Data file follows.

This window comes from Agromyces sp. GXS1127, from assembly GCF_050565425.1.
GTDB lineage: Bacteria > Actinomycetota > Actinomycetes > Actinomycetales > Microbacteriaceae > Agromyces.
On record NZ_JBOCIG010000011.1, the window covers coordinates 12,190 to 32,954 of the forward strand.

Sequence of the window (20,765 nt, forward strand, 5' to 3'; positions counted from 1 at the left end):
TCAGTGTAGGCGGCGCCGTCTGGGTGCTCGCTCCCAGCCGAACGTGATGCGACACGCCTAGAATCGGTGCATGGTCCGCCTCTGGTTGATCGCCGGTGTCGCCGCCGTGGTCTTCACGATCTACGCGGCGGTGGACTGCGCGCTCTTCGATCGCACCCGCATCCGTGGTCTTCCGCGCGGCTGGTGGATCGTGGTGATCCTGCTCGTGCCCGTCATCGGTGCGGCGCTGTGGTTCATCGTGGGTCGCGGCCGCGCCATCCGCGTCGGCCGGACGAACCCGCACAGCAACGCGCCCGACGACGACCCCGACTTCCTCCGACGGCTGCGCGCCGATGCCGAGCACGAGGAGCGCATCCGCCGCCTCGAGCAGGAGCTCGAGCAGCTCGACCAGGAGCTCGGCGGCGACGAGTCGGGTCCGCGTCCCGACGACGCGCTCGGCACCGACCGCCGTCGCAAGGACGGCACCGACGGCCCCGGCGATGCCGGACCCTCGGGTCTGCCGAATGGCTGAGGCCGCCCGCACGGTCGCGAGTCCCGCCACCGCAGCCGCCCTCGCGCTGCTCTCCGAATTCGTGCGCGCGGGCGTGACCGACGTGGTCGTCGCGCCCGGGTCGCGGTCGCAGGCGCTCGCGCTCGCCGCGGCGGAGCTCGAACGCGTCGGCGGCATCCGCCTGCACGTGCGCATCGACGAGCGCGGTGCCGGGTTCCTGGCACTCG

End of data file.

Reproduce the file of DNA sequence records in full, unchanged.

This window comes from Agromyces sp. GXS1127, from assembly GCF_050565425.1.
GTDB lineage: Bacteria > Actinomycetota > Actinomycetes > Actinomycetales > Microbacteriaceae > Agromyces.
On record NZ_JBOCIG010000011.1, the window covers coordinates 12,190 to 32,954 of the forward strand.

Sequence of the window (20,765 nt, forward strand, 5' to 3'; positions counted from 1 at the left end):
TCAGTGTAGGCGGCGCCGTCTGGGTGCTCGCTCCCAGCCGAACGTGATGCGACACGCCTAGAATCGGTGCATGGTCCGCCTCTGGTTGATCGCCGGTGTCGCCGCCGTGGTCTTCACGATCTACGCGGCGGTGGACTGCGCGCTCTTCGATCGCACCCGCATCCGTGGTCTTCCGCGCGGCTGGTGGATCGTGGTGATCCTGCTCGTGCCCGTCATCGGTGCGGCGCTGTGGTTCATCGTGGGTCGCGGCCGCGCCATCCGCGTCGGCCGGACGAACCCGCACAGCAACGCGCCCGACGACGACCCCGACTTCCTCCGACGGCTGCGCGCCGATGCCGAGCACGAGGAGCGCATCCGCCGCCTCGAGCAGGAGCTCGAGCAGCTCGACCAGGAGCTCGGCGGCGACGAGTCGGGTCCGCGTCCCGACGACGCGCTCGGCACCGACCGCCGTCGCAAGGACGGCACCGACGGCCCCGGCGATGCCGGACCCTCGGGTCTGCCGAATGGCTGAGGCCGCCCGCACGGTCGCGAGTCCCGCCACCGCAGCCGCCCTCGCGCTGCTCTCCGAATTCGTGCGCGCGGGCGTGACCGACGTGGTCGTCGCGCCCGGGTCGCGGTCGCAGGCGCTCGCGCTCGCCGCGGCGGAGCTCGAACGCGTCGGCGGCATCCGCCTGCACGTGCGCATCGACGAGCGCGGTGCCGGGTTCCTGGCACTCG